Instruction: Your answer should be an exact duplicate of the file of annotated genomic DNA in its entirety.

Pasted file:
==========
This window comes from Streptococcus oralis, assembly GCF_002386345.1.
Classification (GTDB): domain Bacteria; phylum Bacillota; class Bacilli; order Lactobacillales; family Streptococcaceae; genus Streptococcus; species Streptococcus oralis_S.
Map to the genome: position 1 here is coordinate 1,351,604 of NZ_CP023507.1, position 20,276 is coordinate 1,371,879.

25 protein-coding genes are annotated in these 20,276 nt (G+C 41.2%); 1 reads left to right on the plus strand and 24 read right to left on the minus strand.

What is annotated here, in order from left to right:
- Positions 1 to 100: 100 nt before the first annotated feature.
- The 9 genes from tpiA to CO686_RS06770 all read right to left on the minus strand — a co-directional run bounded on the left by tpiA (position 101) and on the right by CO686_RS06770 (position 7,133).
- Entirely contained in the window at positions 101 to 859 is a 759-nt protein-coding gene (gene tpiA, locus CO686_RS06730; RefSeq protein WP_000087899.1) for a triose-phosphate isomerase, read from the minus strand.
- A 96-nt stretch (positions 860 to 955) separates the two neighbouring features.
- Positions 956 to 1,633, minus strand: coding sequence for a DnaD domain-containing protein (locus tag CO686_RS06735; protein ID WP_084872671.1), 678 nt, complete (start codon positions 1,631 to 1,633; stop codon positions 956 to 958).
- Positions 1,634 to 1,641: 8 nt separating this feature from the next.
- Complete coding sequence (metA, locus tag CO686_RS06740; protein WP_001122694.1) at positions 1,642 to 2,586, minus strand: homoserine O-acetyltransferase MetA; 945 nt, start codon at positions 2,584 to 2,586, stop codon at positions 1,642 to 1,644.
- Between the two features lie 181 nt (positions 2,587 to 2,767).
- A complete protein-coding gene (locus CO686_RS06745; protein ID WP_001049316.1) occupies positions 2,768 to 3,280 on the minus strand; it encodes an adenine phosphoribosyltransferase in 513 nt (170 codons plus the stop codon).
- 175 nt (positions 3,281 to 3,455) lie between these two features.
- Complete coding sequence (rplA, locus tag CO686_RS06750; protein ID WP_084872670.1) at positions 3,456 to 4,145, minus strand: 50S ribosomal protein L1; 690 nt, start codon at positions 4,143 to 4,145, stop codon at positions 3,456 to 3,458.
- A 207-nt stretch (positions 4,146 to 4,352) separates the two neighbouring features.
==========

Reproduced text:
This window comes from Streptococcus oralis, assembly GCF_002386345.1.
Classification (GTDB): domain Bacteria; phylum Bacillota; class Bacilli; order Lactobacillales; family Streptococcaceae; genus Streptococcus; species Streptococcus oralis_S.
Map to the genome: position 1 here is coordinate 1,351,604 of NZ_CP023507.1, position 20,276 is coordinate 1,371,879.

25 protein-coding genes are annotated in these 20,276 nt (G+C 41.2%); 1 reads left to right on the plus strand and 24 read right to left on the minus strand.

What is annotated here, in order from left to right:
- Positions 1 to 100: 100 nt before the first annotated feature.
- The 9 genes from tpiA to CO686_RS06770 all read right to left on the minus strand — a co-directional run bounded on the left by tpiA (position 101) and on the right by CO686_RS06770 (position 7,133).
- Entirely contained in the window at positions 101 to 859 is a 759-nt protein-coding gene (gene tpiA, locus CO686_RS06730; RefSeq protein WP_000087899.1) for a triose-phosphate isomerase, read from the minus strand.
- A 96-nt stretch (positions 860 to 955) separates the two neighbouring features.
- Positions 956 to 1,633, minus strand: coding sequence for a DnaD domain-containing protein (locus tag CO686_RS06735; protein ID WP_084872671.1), 678 nt, complete (start codon positions 1,631 to 1,633; stop codon positions 956 to 958).
- Positions 1,634 to 1,641: 8 nt separating this feature from the next.
- Complete coding sequence (metA, locus tag CO686_RS06740; protein WP_001122694.1) at positions 1,642 to 2,586, minus strand: homoserine O-acetyltransferase MetA; 945 nt, start codon at positions 2,584 to 2,586, stop codon at positions 1,642 to 1,644.
- Between the two features lie 181 nt (positions 2,587 to 2,767).
- A complete protein-coding gene (locus CO686_RS06745; protein ID WP_001049316.1) occupies positions 2,768 to 3,280 on the minus strand; it encodes an adenine phosphoribosyltransferase in 513 nt (170 codons plus the stop codon).
- 175 nt (positions 3,281 to 3,455) lie between these two features.
- Complete coding sequence (rplA, locus tag CO686_RS06750; protein ID WP_084872670.1) at positions 3,456 to 4,145, minus strand: 50S ribosomal protein L1; 690 nt, start codon at positions 4,143 to 4,145, stop codon at positions 3,456 to 3,458.
- A 207-nt stretch (positions 4,146 to 4,352) separates the two neighbouring features.